|by Bill Sievert|
|"Free Agents" Could Spell an End to Traditional Gay Culture
When you visit your favorite gay bar or restaurant, do you ever notice how old most of the customers seem to be? In my conversations with folks from P-Town to Rehoboth, from Palm Springs to Florida, the topic frequently comes up: Where have all the younger GLBT people gone?
For some time now my stock answer has been that it only looks like there are not many young gay folks around because they are outnumbered by the population of GLBT baby boomers who continue to dominate the clientele of traditional gay businesses and organizations. What's more, with some exceptions, younger people prefer to hang out with those their own approximate ages so they are forging new institutions of their own.
Those factors may be part of the explanation, but a growing body of evidence suggests that younger generations are losing interest in the post-gay-liberation, bar-based culture which many of us older folks have long embraced for support. Closings of once-popular gay clubs have made the news in numerous cities, and the Orlando Sentinel recently reported that younger gay guys and girls simply don't identify with predominantly homosexual bars. They would rather socialize with mixed groups of friendsmale and female, straight and queer.
One of the few younger men (age 25) who participates in my area's GLBT networking and social organization concurs with that idea. "It's not that openly gay guys my age and younger are antagonistic toward specifically gay places or groups, it's just that lots of us find them less interesting than hanging out wherever all our friends want to go. I can feel comfortable pretty much anywhere."
It's partly a matter of assimilation and partly one of changing attitudes toward sexual experience. Especially in urban environments, many younger people don't need to frequent a gay or lesbian bar either to feel whole or to find a partner. They don't even need to define themselves as straight, gay or bisexual. Consider the attitude of rising band Dangerous Muse. (I talked about them in the last issue of Letters). The band's members involve themselves in gay causes and appear on Logo TV but prefer to label themselves "ambisexual." Other performers describe their orientation using such terms as "omnisexual," "pansexual" oras with a growing number of young people on their MySpace pages"whatever." As in the John Lennon song, "Whatever Gets You Through the Night (is alright)." That song may ultimately rival his "Imagine" as a statement for the ages.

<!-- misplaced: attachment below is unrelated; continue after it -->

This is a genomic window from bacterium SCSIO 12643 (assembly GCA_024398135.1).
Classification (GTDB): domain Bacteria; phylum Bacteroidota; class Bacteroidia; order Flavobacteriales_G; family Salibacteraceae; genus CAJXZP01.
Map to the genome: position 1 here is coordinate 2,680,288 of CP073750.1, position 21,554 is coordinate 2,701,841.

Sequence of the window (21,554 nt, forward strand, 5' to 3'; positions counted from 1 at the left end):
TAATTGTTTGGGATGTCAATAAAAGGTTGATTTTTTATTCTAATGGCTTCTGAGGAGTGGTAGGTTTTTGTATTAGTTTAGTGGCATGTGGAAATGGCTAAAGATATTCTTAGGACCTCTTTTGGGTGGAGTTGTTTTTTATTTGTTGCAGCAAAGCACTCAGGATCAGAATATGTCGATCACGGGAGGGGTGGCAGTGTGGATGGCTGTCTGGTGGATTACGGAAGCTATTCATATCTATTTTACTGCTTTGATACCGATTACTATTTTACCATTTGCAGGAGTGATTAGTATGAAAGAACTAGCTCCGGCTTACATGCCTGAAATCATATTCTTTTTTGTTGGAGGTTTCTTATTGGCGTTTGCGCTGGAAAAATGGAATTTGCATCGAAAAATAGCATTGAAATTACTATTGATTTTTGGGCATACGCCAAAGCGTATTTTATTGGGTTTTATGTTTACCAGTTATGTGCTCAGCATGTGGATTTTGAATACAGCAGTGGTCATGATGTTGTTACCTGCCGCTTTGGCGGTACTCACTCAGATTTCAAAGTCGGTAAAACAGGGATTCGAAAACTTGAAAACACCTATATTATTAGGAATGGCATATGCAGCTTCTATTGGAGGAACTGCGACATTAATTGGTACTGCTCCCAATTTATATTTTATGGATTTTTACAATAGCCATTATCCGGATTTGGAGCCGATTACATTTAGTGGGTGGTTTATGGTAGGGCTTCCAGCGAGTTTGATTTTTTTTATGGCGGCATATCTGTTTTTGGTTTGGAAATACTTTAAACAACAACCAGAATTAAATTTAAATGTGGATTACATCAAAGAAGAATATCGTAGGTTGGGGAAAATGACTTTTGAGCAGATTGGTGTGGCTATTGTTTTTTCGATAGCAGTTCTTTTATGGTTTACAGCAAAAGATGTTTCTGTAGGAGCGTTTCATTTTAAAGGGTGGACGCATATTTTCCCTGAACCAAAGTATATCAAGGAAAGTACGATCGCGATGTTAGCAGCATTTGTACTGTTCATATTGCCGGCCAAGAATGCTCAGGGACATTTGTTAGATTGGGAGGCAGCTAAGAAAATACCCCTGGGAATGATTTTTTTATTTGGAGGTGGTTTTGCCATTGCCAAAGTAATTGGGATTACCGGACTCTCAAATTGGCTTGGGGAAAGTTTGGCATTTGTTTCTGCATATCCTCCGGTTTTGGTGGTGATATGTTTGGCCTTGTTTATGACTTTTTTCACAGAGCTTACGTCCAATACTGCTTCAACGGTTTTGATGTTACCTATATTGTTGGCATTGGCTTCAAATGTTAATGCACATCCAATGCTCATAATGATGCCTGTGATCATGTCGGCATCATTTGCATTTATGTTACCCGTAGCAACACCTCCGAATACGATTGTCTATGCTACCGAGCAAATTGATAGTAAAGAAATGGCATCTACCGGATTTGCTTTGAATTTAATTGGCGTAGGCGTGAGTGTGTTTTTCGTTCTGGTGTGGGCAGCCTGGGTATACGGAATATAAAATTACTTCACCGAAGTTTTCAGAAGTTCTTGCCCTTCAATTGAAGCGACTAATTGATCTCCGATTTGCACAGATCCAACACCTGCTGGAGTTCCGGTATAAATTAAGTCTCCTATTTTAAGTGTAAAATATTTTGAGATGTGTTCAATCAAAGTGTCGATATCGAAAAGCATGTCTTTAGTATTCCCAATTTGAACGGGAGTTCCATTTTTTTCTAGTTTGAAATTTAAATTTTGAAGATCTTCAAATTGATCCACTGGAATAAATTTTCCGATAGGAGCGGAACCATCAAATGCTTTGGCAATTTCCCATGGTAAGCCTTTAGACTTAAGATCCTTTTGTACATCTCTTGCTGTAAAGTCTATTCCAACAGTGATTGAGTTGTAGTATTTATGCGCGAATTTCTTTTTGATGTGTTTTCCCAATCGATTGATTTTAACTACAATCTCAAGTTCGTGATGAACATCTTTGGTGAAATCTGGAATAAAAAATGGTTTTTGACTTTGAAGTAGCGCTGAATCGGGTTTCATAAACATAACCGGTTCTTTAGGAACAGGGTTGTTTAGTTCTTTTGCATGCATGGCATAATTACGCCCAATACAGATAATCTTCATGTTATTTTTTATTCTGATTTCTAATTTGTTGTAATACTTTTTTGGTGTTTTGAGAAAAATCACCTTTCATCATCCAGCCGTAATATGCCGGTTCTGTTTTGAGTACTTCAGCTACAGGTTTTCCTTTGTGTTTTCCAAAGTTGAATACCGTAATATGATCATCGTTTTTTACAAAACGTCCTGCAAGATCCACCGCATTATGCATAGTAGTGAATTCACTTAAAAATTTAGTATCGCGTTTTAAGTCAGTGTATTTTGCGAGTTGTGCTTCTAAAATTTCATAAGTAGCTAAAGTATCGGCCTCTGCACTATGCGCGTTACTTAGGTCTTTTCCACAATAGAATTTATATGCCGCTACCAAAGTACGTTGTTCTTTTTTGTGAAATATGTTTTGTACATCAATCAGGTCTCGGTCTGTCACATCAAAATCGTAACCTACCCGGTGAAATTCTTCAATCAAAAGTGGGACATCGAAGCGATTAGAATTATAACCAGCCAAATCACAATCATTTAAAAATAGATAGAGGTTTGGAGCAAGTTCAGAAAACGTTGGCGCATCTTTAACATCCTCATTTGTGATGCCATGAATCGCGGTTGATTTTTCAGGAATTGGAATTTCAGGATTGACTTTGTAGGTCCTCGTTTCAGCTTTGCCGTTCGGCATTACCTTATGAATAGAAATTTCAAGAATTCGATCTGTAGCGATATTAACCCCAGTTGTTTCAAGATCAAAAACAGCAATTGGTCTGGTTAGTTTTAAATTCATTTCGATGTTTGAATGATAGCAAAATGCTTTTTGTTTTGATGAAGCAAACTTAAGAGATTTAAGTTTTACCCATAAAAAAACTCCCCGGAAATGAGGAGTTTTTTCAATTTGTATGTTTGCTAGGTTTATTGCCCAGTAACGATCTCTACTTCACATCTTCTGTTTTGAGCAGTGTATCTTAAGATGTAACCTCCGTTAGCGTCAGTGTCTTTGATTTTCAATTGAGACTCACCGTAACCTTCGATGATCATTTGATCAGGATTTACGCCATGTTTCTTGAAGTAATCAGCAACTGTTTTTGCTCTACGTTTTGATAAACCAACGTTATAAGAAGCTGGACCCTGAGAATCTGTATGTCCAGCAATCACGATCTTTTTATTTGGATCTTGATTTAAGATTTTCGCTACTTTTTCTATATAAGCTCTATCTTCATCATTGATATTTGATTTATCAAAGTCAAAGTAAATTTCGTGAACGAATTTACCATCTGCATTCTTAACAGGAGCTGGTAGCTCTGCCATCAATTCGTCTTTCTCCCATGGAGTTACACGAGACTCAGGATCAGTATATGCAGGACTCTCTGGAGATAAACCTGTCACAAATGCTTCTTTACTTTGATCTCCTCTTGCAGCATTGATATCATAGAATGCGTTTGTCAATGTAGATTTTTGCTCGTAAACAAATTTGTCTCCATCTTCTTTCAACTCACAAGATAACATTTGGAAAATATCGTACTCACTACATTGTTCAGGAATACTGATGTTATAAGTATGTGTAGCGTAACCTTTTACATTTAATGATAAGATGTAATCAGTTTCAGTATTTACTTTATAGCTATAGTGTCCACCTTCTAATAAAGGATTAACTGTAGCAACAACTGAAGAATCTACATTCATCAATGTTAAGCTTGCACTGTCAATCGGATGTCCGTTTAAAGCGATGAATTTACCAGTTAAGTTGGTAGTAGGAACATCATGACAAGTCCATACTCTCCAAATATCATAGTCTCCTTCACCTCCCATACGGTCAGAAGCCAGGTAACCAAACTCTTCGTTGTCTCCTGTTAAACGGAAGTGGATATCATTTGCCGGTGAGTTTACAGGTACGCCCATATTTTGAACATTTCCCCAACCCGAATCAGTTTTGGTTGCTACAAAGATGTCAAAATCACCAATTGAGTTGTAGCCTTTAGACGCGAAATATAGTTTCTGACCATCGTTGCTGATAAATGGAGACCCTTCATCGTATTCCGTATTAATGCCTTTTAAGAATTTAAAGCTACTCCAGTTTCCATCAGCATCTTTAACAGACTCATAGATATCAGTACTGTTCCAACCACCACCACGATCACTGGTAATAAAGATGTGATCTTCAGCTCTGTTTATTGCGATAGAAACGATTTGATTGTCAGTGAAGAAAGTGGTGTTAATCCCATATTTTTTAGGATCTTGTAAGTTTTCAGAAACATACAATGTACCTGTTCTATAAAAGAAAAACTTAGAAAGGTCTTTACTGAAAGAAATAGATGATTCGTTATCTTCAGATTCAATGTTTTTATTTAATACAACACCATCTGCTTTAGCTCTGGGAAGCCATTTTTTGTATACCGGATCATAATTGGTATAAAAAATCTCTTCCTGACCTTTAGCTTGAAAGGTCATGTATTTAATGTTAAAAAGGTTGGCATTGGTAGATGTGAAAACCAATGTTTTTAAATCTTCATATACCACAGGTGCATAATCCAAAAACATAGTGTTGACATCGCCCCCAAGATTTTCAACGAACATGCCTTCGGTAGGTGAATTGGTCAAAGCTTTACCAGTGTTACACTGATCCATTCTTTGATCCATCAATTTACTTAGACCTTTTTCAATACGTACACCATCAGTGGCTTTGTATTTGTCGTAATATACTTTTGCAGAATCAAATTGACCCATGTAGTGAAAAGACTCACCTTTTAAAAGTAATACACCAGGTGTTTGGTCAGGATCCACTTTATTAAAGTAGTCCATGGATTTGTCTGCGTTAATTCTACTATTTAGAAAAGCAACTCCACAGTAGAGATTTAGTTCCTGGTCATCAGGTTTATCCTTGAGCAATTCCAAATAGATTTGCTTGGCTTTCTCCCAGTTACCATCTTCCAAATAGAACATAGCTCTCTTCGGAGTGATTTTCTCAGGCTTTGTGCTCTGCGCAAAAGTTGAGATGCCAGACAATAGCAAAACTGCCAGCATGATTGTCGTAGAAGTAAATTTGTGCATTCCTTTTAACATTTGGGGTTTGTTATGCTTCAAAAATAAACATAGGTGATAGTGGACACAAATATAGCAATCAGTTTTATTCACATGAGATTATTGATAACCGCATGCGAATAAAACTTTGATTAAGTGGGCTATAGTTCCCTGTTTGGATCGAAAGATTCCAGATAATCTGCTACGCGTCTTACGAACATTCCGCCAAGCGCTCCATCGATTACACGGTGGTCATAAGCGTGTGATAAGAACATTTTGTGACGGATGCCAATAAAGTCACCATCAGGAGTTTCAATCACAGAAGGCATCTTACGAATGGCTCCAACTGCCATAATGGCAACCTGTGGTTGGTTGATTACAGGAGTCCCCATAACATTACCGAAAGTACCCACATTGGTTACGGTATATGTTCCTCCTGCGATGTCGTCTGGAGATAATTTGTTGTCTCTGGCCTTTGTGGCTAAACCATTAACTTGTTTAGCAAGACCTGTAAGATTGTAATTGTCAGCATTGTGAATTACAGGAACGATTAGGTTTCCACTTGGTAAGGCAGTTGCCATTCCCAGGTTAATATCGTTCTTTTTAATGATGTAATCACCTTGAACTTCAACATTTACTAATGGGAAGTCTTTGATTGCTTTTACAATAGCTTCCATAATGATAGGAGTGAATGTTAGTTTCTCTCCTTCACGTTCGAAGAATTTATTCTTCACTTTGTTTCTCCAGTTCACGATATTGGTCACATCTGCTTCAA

In his new book The Gay Teenager, which is one of the first significant studies of self-identification among today's gay adolescents, Cornell University psychologist Ritch Savin-Williams writes that many reject labels altogether, preferring to view themselves as "free agents." They are willing to try new things and to explore uncharted sexual boundariesthough it might be argued that young people have always been like that.
The difference for this latest generation may be primarily in the attitude toward labeling. "In some respects," Savin-Williams says, "these teenagers might relate better to their pre-labeled, pre-identified grandparents than they do with their gay-liberated parents or their gay-resigned older cousins.... For them 'gay' carries too much baggage."
One reason some of them want to avoid the baggage undoubtedly is their good old-fashioned fear of being pigeonholed as homo. But from his research, Savin-Williams concludes that the situation is more representative of an emerging nonchalance about sexual identification. "The generation coming of age now," he says, "has increasingly open ideas about sexuality that will likely create huge cultural shifts in the coming decades."It certainly offers to expand the definition of diversity.
If this trend represents the blossoming of a new level of honesty among peers it's a good thing. If it results in more young people becoming comfortable with their orientationand learning to be more tolerant of one anotherit's remarkable. However, in situations where it provides an easy escape from the truth or a means of achieving less honest and less safe sex "on the down-low," it can represent a setback to the progress the GLBT community has made in recent decades.
It is also important to keep in mind that, for every adolescent who professes a sense of relaxation about his or her sexuality, it is easy to find one who is deeply troubled. As I wrote in this column recently (May 2 issue), bullying in schools remains a hugeand sometimes deadlyconcern, and those most targeted for physical or psychological violence are students perceived (correctly or incorrectly) to be GLBT. Organizations such as GLSEN (the Gay,
Lesbian and Straight Education Network) and Be Real (with whom I do some work in Central Florida) are struggling to encourage schools to support "safe classroom" programs and to encourage students, faculty members and guidance counselors to establish gay-straight alliances.For all the changes in self-labeling and where and how they play, most young people still have a long way to go on the road to liberation. And that is why the infrastructure built by the GLBT activist community during the last 40 to 50 years remains not only viable but also vital to support.
Bill Sievert can be reached at email@example.com.
LETTERS From CAMP Rehoboth, Vol. 18, No. 11 August 08, 2008